Marsh Deer

Returning the greatest cervid of the country

The marsh deer (Blastocerus dichotomus) is the largest deer of South America, and can reach 150 kg. They are generally solitary animals and the females give birth only once a year a fawn which remains with its mother for about a year. The marsh deer feeds on typical vegetation of marshy environments and their surroundings. It inhabits floodplains, vegetated lagoons, estuaries with floating vegetation, flooded plains and other tropical and subtropical marshes.

The loss of their populations in the region

Worldwide the marsh deer is categorized as Vulnerable as in Argentina. Historically, the species was distributed in a large region of central South America. At present, the populations are reduced to the center-east and northeast of Argentina, center-west and south of Brazil, Paraguay, southeast of Peru and eastern Bolivia, while it has been extinct in Uruguay. In Argentina there are isolated population centers on floodplains along the Paraná and Paraguay rivers and areas of influence. The most important nucleus is found in the Iberá wetlands in Corrientes, where the population has recovered during the last decades, with a total of 8,900 individuals estimated between 2006 and 2008. Likewise, there are smaller populations in the Paraná River Delta, in the provinces of Buenos Aires and Entre Ríos, Formosa, Chaco and Santa Fe.

The historical distribution of the largest Argentine deer

In Argentina, the species was distributed in the provinces of Misiones, Corrientes, Entre Ríos, Santa Fe, Formosa, Chaco, Buenos Aires, Salta and Jujuy. In addition, there are numerous references of travelers who have sighted this species along the streams of the Bermejo and Bermejito rivers, both in the province of Chaco and in Salta. There are numerous citations of the presence of the species in the vicinity of the Impenetrable National Park, where it is possible that the species has disappeared due to direct hunting and competition with livestock and diseases transmitted by it.

The Impenetrable is the largest national park in the north of Argentina and shelters one of the best-preserved samples of the dry Chaco. Although the majority of the species that inhabited this park reduced their numbers in the past, the effect was more noticeable in the grasslands and in the wetlands, in which the great herbivores of these environments disappeared, including the marsh deer. The creation of this park opens a great opportunity to restore degraded environments and populations of extinct species in this protected area.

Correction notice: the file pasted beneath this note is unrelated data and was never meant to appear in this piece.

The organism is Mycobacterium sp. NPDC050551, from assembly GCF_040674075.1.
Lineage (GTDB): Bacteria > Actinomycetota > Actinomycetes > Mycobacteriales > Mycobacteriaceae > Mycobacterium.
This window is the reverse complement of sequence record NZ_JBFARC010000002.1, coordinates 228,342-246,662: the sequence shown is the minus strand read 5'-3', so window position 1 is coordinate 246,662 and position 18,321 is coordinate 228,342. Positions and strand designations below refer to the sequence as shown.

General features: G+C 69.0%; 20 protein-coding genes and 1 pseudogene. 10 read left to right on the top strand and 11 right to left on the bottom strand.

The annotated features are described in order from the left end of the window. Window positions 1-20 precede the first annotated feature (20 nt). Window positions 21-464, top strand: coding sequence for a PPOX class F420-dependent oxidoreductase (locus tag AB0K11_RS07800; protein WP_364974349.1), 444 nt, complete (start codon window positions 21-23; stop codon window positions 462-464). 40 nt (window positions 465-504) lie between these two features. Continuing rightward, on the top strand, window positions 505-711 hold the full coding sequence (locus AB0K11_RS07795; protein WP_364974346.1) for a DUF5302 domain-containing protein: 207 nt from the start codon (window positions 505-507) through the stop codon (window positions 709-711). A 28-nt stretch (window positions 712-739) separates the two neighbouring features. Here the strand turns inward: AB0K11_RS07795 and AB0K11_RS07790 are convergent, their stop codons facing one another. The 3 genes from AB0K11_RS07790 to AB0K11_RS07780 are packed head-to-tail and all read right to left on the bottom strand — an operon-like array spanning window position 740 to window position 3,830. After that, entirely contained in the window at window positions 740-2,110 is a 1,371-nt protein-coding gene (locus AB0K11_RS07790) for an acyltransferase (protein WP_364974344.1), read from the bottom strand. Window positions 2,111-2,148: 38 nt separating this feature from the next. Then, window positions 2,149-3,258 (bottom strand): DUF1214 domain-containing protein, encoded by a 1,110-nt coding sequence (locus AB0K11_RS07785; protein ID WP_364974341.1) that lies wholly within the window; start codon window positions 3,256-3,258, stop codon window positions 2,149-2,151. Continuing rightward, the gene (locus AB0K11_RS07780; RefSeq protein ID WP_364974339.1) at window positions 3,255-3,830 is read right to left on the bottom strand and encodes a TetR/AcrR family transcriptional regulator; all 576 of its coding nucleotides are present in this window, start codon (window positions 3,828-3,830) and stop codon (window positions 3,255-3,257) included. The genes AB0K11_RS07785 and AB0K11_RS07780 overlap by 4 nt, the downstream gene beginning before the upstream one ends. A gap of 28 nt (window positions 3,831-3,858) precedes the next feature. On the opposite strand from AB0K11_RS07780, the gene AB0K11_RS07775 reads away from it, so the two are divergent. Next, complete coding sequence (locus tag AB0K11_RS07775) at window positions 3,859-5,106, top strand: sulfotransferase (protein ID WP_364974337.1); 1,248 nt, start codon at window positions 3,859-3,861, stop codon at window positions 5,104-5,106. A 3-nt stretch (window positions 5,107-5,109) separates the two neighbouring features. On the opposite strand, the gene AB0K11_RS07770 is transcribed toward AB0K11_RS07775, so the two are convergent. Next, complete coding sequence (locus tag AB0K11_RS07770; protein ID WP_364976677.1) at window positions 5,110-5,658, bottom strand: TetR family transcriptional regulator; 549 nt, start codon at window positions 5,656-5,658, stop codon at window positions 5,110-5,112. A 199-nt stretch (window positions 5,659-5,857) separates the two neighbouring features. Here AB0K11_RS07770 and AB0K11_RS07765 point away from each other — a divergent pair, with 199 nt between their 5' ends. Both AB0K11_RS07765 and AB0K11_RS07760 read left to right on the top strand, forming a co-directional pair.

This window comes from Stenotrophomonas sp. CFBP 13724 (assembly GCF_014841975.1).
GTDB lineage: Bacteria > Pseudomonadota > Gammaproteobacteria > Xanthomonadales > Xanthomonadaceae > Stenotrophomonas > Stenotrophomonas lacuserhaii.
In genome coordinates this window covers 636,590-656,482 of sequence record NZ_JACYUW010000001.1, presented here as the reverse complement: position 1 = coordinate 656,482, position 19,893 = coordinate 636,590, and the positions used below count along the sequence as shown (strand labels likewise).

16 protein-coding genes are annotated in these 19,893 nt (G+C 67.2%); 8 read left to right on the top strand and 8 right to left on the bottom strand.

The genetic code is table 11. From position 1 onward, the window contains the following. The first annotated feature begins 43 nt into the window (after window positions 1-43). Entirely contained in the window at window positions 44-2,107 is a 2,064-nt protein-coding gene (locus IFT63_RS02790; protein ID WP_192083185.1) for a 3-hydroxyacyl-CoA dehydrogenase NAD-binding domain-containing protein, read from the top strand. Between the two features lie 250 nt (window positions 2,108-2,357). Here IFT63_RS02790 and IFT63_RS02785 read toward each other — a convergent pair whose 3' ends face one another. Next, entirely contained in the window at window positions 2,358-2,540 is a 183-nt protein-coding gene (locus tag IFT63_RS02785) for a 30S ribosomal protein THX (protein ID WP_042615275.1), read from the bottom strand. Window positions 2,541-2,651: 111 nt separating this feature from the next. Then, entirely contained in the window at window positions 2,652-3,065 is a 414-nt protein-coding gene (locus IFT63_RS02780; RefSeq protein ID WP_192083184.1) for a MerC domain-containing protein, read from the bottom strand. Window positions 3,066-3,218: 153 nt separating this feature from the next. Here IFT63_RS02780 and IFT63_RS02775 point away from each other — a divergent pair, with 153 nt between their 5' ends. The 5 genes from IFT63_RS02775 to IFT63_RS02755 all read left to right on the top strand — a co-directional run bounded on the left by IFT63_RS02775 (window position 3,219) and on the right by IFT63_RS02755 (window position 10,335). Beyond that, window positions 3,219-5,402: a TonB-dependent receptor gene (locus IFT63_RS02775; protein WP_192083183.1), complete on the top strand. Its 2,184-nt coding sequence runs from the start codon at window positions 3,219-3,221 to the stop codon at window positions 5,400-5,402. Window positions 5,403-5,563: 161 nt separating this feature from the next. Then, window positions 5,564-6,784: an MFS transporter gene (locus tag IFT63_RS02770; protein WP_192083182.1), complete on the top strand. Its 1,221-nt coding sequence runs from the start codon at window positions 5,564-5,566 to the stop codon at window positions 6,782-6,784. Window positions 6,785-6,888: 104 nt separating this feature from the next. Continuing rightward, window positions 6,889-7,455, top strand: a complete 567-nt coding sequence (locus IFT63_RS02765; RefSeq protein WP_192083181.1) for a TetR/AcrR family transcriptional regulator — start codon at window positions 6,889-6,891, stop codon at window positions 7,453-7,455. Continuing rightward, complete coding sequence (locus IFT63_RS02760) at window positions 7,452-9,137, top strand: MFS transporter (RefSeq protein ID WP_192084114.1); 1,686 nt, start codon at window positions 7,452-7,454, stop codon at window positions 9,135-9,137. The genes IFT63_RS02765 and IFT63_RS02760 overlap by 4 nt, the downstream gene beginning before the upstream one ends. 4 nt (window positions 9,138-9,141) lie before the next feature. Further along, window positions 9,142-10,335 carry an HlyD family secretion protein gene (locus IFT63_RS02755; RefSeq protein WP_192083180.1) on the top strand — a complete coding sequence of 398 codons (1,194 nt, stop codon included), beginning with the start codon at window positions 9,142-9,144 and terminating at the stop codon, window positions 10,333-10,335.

The role of the species in the ecosystem

The marsh deer, one of the native herbivores of greater size adapted to marshy environments, plays a fundamental role in the ecosystem. The restoration of their populations will be a first step to return to the Impenetrable the integrity and ecological functionality of the Dry Chaco, so that it recovers its evolutionary and ecological processes and returns to efficiently provide the environmental services that were its own.

The first experience of translocation between National Parks of Argentina

CLT proposed the reintroduction of the marsh deer in El Impenetrable National Park through the translocation of wild individuals from the Iberá Park population. The latter represents the most important population of the country, so it can serve as a source of animals to found a new population without generating a significant impact on it. This proposal would represent the first experience of reintroducing the species in Argentina, setting precedents for similar future actions throughout its range of distribution in our country. It will also generate a unique opportunity for interprovincial and interjurisdictional collaboration and will open the way for new projects in the field of wildlife reintroductions and translocations in National Parks and other natural reserves throughout the country.